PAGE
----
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Deriving trig identities

Nasser M. Abbasi

October 7, 2019   Compiled on October 7, 2019 at 6:32pm

Contents

1 \(\cos \left ( A+B\right ) \) and \(\sin \left ( A+B\right ) \)
2 \(\cos \left ( A-B\right ) \) and \(\sin \left ( A-B\right ) \)
3 \(\cos \left ( 2A\right ) \) and \(\sin \left ( 2A\right ) \)
4 \(\cos \left ( \frac{x}{2}\right ) \)
5 \(\sin \left ( \frac{x}{2}\right ) \)
6 \(\sin \left ( \alpha \right ) +\sin \left ( \beta \right ) \)
7 \(\cos \left ( \alpha \right ) +\cos \left ( \beta \right ) \)
8 \(\sin \left ( \alpha \right ) -\sin \left ( \beta \right ) \)
9 \(\cos \left ( \alpha \right ) -\cos \left ( \beta \right ) \)
10 \(\cos \left ( A\right ) \cos \left ( B\right ) \)
11 \(\sin \left ( A\right ) \cos \left ( B\right ) \)
12 \(\sin \left ( A\right ) \sin \left ( B\right ) \)

To derive trig identities (something useful in the exam), we will use Euler relation as starting point, which is \(e^{ix}=\cos x+i\sin x\).

1 \(\cos \left ( A+B\right ) \) and \(\sin \left ( A+B\right ) \)

\begin{equation} e^{i\left ( A+B\right ) }=\cos \left ( A+B\right ) +i\sin \left ( A+B\right ) \tag{1} \end{equation} But \(e^{i\left ( A+B\right ) }=e^{iA}e^{iB}\) therefore\begin{align} e^{iA}e^{iB} & =\left ( \cos A+i\sin A\right ) \left ( \cos B+i\sin B\right ) \nonumber \\ & =\cos A\cos B+i\cos A\sin B+i\sin A\cos B-\sin A\sin B\nonumber \\ & =\left ( \cos A\cos B-\sin A\sin B\right ) +i\left ( \cos A\sin B+\sin A\cos B\right ) \tag{2} \end{align}

Now (1) is the same as (2). Hence the real part and the imaginary parts must be the same. Therefore \begin{align} \cos \left ( A+B\right ) & =\cos A\cos B-\sin A\sin B\tag{3}\\ \sin \left ( A+B\right ) & =\cos A\sin B+\sin A\cos B\tag{4} \end{align}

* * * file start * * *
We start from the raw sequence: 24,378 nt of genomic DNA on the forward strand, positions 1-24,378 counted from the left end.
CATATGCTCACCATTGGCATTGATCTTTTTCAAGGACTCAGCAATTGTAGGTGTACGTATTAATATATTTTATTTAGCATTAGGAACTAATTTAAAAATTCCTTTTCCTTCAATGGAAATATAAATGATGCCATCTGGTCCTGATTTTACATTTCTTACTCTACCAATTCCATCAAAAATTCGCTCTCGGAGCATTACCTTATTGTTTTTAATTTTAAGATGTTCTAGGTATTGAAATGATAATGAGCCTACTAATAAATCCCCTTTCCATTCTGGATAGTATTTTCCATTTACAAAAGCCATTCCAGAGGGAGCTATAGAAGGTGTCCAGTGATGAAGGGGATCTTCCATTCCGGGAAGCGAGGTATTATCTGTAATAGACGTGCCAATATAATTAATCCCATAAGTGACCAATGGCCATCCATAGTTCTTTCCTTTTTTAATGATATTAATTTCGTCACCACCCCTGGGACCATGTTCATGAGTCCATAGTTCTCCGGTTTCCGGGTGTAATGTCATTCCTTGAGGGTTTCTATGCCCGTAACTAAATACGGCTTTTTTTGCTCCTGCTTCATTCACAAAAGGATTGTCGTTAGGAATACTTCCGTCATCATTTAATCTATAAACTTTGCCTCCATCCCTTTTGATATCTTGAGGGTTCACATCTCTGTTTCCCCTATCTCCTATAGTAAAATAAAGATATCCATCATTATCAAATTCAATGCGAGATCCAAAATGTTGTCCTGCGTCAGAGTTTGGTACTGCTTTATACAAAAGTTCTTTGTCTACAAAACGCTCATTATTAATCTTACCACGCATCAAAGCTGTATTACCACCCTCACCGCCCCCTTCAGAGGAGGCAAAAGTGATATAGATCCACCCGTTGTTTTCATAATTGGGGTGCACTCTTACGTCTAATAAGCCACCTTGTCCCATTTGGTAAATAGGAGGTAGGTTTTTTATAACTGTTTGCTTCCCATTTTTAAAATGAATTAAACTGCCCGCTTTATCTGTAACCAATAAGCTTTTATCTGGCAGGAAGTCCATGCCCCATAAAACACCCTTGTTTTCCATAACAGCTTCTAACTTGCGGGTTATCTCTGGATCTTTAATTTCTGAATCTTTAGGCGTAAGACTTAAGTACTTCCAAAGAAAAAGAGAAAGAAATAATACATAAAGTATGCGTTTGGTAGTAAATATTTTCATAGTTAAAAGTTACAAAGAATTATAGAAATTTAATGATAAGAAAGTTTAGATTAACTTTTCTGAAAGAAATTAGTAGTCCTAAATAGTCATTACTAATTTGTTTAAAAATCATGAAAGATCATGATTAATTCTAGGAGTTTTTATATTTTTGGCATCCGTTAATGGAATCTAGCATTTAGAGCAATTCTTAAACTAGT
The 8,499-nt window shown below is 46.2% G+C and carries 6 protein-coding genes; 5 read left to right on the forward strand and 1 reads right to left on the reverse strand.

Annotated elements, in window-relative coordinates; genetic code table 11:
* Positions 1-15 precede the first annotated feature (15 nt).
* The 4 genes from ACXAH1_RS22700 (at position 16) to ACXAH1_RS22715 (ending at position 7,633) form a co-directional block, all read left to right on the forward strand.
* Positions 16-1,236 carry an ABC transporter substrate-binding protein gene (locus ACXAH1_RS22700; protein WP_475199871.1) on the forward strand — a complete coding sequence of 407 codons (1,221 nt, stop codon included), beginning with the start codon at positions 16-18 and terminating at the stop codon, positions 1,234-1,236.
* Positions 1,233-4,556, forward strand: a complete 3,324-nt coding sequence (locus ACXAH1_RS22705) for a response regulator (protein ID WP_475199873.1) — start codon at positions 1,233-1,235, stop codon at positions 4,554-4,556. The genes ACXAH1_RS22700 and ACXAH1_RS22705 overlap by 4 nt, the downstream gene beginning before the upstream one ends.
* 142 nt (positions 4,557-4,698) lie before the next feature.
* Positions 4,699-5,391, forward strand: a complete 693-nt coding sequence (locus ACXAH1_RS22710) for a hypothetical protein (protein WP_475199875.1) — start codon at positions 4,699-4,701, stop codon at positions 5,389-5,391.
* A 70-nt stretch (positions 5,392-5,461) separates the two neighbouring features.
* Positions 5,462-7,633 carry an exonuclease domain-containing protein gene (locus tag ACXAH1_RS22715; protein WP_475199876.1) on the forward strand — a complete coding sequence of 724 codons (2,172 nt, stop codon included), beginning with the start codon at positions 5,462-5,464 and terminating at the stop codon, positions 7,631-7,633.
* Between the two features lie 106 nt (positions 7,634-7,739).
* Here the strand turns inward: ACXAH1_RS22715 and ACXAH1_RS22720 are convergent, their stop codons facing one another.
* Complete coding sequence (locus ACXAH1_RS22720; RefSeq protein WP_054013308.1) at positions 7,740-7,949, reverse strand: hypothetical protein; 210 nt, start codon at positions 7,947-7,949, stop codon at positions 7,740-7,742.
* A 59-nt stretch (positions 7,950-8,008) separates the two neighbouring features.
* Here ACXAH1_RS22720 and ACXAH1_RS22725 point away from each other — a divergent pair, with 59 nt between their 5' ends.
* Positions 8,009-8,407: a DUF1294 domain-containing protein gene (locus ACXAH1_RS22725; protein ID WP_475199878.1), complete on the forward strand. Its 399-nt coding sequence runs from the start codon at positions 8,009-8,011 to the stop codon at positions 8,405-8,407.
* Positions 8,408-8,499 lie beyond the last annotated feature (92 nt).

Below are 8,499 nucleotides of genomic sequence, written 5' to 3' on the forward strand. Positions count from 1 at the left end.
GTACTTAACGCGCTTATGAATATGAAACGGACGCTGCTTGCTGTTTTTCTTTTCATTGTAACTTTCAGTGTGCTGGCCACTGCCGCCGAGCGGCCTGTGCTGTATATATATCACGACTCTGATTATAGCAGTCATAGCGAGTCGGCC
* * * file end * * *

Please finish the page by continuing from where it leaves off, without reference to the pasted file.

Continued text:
2 \(\cos \left ( A-B\right ) \) and \(\sin \left ( A-B\right ) \)

This can be derived in similar way to the above using \(e^{i\left ( A-B\right ) }=\cos \left ( A-B\right ) +i\sin \left ( A-B\right ) \) and so on. But more easily, it can be derived from (3,4) directly by just changing replacing \(B\) by \(-B\) everywhere and then changing \(\sin \left ( -B\right ) \) to \(-\sin B\) and leaving \(\cos B\) the same since \(\cos \left ( -B\right ) =\cos B\). This is because \(\cos \) is even and \(\sin \) is odd, then (3) becomes\begin{align} \cos \left ( A-B\right ) & =\cos A\cos B+\sin A\sin B\tag{3A}\\ \sin \left ( A-B\right ) & =-\cos A\sin B+\sin A\cos B\tag{4A} \end{align}

So we really just need to find (3) to find the 4 formulas for addition and subtractions of angles.

3 \(\cos \left ( 2A\right ) \) and \(\sin \left ( 2A\right ) \)

These also can be found from (3,4). By replacing \(B\) with \(A\) resulting in\begin{align*} \cos \left ( A+A\right ) & =\cos A\cos A-\sin A\sin A\\ \sin \left ( A+A\right ) & =\cos A\sin A+\sin A\cos A \end{align*}

Therefore\begin{align} \cos \left ( 2A\right ) & =\cos ^{2}A-\sin ^{2}A\tag{3C}\\ \sin \left ( 2A\right ) & =2\cos A\sin A\tag{4C} \end{align}